Biochemical tests for the identification of gram negative bacterial species:
A biochemical test determines the organism’s enzymatic activity on specific substances used during the test which helps in the identification of the bacterial species by their action of enzymes. Immunological tests and genetic analysis are also required in addition to identifying.
Some of the specific biochemical tests done to identify gram negative organisms are:
- Catalase enzyme is produced by most of the gram-negative organisms which in reaction with 3% H2O2 gives an effervescence of gas bubbles.
- Catalase positive gram-negative species are:
Escherichia coli, Proteus mirabilis, Klebsiella pneumoniae, Klebsiella oxytoca, Shigella dysentry, Shigella flexneri, Salmonella Paratyphi, Salmonella Typhirium, Pseudomonas aeruginosa, Seratia marcescens, Enterobacter aerogens, Citrobacter fruendii.
- Oxidase producing gram-negative bacteria develops dark blue-purple color when rubbed with a filter paper soaked in the tetramethyl-p-phenylenediamine reagent.
- Oxidase positive gram-negative species are:
Pseudomonas aeruginosa, Helicobacter pylori, Vibrio cholerae, Campylobacter jejuni.
- Oxidative organism utilizes the substrate in aerobic condition whereas fermentative organism utilizes in anaerobic condition.
- To maintain an anaerobic condition, one tube is sealed with paraffin oil on the top layer.
- Oxidative gram-negative species are:
Pseudomonas aeruginosa, P. vesicularis, P. alcaligenes, A. faecalis, A. denitrificans.
- Fermentative gram negative species are:
E. coli, Proteus mirabilis, K. pneumoniae, K. oxytoca, S, dysentry, E. aerogens.
- Sulfur Indole Motility test is for sulfide production and motility which is indicated by the formation of cherry red color in indole test and bacterial spread in media indicates motile organism.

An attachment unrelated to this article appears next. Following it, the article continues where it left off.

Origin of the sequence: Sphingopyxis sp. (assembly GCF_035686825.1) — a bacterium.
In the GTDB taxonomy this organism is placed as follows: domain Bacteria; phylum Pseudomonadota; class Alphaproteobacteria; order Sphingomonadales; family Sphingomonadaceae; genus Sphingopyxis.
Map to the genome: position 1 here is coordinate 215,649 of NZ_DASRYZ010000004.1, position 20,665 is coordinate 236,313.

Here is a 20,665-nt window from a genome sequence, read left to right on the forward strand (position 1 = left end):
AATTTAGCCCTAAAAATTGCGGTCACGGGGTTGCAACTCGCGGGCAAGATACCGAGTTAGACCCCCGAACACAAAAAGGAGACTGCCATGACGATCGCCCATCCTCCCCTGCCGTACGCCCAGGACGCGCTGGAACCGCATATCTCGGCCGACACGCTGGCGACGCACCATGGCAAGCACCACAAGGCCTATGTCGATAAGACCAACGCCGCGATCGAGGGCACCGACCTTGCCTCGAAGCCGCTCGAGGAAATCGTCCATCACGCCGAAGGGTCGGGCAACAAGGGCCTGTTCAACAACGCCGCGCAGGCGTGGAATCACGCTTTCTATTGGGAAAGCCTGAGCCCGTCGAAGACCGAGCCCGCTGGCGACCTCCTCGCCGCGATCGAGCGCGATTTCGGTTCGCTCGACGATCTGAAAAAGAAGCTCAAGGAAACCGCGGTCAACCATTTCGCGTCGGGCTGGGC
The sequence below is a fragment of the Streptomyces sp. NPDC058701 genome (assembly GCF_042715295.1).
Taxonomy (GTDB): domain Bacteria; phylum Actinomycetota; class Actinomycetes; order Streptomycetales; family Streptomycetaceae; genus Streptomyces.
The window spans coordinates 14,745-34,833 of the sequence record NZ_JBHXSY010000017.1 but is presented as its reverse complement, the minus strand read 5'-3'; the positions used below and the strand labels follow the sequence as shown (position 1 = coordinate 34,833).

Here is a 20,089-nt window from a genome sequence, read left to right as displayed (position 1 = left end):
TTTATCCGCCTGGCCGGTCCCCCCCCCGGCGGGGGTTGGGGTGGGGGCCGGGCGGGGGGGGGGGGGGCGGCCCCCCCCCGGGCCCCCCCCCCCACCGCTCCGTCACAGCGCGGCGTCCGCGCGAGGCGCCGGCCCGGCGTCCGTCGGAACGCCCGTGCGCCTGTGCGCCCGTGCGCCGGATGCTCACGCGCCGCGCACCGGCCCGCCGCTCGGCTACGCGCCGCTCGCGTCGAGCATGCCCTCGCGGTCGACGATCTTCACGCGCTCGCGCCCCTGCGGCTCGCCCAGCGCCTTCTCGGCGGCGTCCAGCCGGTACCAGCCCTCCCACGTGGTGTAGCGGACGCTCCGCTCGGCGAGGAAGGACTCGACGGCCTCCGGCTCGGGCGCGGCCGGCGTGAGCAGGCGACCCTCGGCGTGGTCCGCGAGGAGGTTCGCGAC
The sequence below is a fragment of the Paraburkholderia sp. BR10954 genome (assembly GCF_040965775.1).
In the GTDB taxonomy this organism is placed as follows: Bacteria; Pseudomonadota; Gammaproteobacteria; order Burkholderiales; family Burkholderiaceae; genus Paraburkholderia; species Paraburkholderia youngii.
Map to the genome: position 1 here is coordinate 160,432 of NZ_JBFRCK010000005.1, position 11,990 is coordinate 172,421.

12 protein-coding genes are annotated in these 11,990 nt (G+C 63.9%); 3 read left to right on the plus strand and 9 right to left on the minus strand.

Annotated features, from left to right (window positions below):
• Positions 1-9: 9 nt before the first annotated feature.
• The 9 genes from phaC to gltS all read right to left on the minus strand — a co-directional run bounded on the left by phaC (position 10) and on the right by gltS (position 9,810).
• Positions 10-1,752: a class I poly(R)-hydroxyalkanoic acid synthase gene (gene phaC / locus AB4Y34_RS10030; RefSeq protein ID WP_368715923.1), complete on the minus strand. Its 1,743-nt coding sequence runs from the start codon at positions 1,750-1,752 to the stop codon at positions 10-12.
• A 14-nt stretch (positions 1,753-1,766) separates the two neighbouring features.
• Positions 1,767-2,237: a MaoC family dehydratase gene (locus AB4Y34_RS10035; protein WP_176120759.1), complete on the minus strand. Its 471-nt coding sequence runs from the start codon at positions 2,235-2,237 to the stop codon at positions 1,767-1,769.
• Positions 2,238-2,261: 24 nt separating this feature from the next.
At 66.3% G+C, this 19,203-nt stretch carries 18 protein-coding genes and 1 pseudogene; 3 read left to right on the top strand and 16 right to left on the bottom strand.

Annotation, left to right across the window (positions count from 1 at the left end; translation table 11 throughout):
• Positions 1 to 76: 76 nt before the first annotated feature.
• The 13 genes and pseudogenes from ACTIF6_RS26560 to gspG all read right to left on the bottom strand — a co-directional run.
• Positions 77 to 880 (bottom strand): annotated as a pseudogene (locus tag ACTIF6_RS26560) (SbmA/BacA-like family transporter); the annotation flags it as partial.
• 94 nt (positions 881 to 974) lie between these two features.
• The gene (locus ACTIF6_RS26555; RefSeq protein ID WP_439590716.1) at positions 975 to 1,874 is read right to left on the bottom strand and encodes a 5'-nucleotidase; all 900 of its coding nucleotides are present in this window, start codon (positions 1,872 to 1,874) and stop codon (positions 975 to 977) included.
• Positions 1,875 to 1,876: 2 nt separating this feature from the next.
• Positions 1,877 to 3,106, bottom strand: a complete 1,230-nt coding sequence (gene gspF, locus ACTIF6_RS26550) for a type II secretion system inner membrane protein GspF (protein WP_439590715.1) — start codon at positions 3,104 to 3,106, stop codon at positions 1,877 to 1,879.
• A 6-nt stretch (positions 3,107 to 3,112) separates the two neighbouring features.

- Indole positive organisms are:
E. coli, K. oxytoca, S. dysentry
- Motile organisms are:
E. coli, P. mirabilis, S. dysentry, S. Paratyphi, S. Typhirium, C. fruendii.
- Methyl red-Voges Proskauer test is for the detection of organisms able to maintain stable acid which gives red color in case of the positive result.
- MR positive organisms are:
E. coli, S. dysentry, S flexneri, E. aerogens, C. fruendii
- VP positive organisms are:
K. pneumoniae, K. oxytoca, S. marcescens, E. aerogens
- The citrate test detects the organism using citrate as a sole source of carbon during metabolism.
- Citrate positive organisms are:
P. mirabilis, K. pneumoniae, K. oxytoca, P. aeruginosa, C. fruendii
- This test is for the organisms ability to ferment sugars and reduce sulfites to sulfides.
- Acid and alkali producing organisms are:
E. coli, K. pneumoniae, S. marcescens, E. aerogens
- H2S producing organisms are:
P. mirabilis, S. Typhirium, C. fruendii
- Urea hydrolysis test detects the organism producing urease enzyme.
- Urease positive gram negative organisms are:
K. pneumoniae, K. oxytoca, P. mirabilis
- Manandhar.S,Sharma.S,(2013).Practical Approach to Microbiology,National Book Center,2nd edition (Pageno.65-81).